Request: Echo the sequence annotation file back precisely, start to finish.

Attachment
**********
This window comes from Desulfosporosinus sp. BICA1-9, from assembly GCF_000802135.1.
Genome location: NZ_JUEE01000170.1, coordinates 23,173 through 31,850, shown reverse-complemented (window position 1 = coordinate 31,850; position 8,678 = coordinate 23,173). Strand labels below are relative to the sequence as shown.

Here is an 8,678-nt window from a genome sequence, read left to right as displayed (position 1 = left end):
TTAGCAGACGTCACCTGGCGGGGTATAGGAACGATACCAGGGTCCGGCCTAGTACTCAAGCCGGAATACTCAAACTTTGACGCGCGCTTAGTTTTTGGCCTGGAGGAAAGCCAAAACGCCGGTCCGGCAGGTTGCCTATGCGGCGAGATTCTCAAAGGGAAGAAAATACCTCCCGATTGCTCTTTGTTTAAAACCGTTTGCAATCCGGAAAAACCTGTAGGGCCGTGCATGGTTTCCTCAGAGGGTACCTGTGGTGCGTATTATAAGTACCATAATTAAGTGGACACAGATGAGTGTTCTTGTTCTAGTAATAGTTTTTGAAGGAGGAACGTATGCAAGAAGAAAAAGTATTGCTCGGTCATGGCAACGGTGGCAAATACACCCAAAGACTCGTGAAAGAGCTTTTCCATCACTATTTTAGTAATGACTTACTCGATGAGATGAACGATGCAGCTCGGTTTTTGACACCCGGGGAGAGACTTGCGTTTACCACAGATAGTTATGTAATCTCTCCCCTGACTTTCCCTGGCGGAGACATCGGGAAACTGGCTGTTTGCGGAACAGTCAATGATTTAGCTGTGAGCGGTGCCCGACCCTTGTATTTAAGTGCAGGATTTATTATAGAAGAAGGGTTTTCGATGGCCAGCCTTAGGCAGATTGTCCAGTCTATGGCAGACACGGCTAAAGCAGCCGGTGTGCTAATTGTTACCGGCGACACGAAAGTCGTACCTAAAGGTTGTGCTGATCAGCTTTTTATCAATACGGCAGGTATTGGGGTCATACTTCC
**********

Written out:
This window comes from Desulfosporosinus sp. BICA1-9, from assembly GCF_000802135.1.
Genome location: NZ_JUEE01000170.1, coordinates 23,173 through 31,850, shown reverse-complemented (window position 1 = coordinate 31,850; position 8,678 = coordinate 23,173). Strand labels below are relative to the sequence as shown.

Here is an 8,678-nt window from a genome sequence, read left to right as displayed (position 1 = left end):
TTAGCAGACGTCACCTGGCGGGGTATAGGAACGATACCAGGGTCCGGCCTAGTACTCAAGCCGGAATACTCAAACTTTGACGCGCGCTTAGTTTTTGGCCTGGAGGAAAGCCAAAACGCCGGTCCGGCAGGTTGCCTATGCGGCGAGATTCTCAAAGGGAAGAAAATACCTCCCGATTGCTCTTTGTTTAAAACCGTTTGCAATCCGGAAAAACCTGTAGGGCCGTGCATGGTTTCCTCAGAGGGTACCTGTGGTGCGTATTATAAGTACCATAATTAAGTGGACACAGATGAGTGTTCTTGTTCTAGTAATAGTTTTTGAAGGAGGAACGTATGCAAGAAGAAAAAGTATTGCTCGGTCATGGCAACGGTGGCAAATACACCCAAAGACTCGTGAAAGAGCTTTTCCATCACTATTTTAGTAATGACTTACTCGATGAGATGAACGATGCAGCTCGGTTTTTGACACCCGGGGAGAGACTTGCGTTTACCACAGATAGTTATGTAATCTCTCCCCTGACTTTCCCTGGCGGAGACATCGGGAAACTGGCTGTTTGCGGAACAGTCAATGATTTAGCTGTGAGCGGTGCCCGACCCTTGTATTTAAGTGCAGGATTTATTATAGAAGAAGGGTTTTCGATGGCCAGCCTTAGGCAGATTGTCCAGTCTATGGCAGACACGGCTAAAGCAGCCGGTGTGCTAATTGTTACCGGCGACACGAAAGTCGTACCTAAAGGTTGTGCTGATCAGCTTTTTATCAATACGGCAGGTATTGGGGTCATACTTCC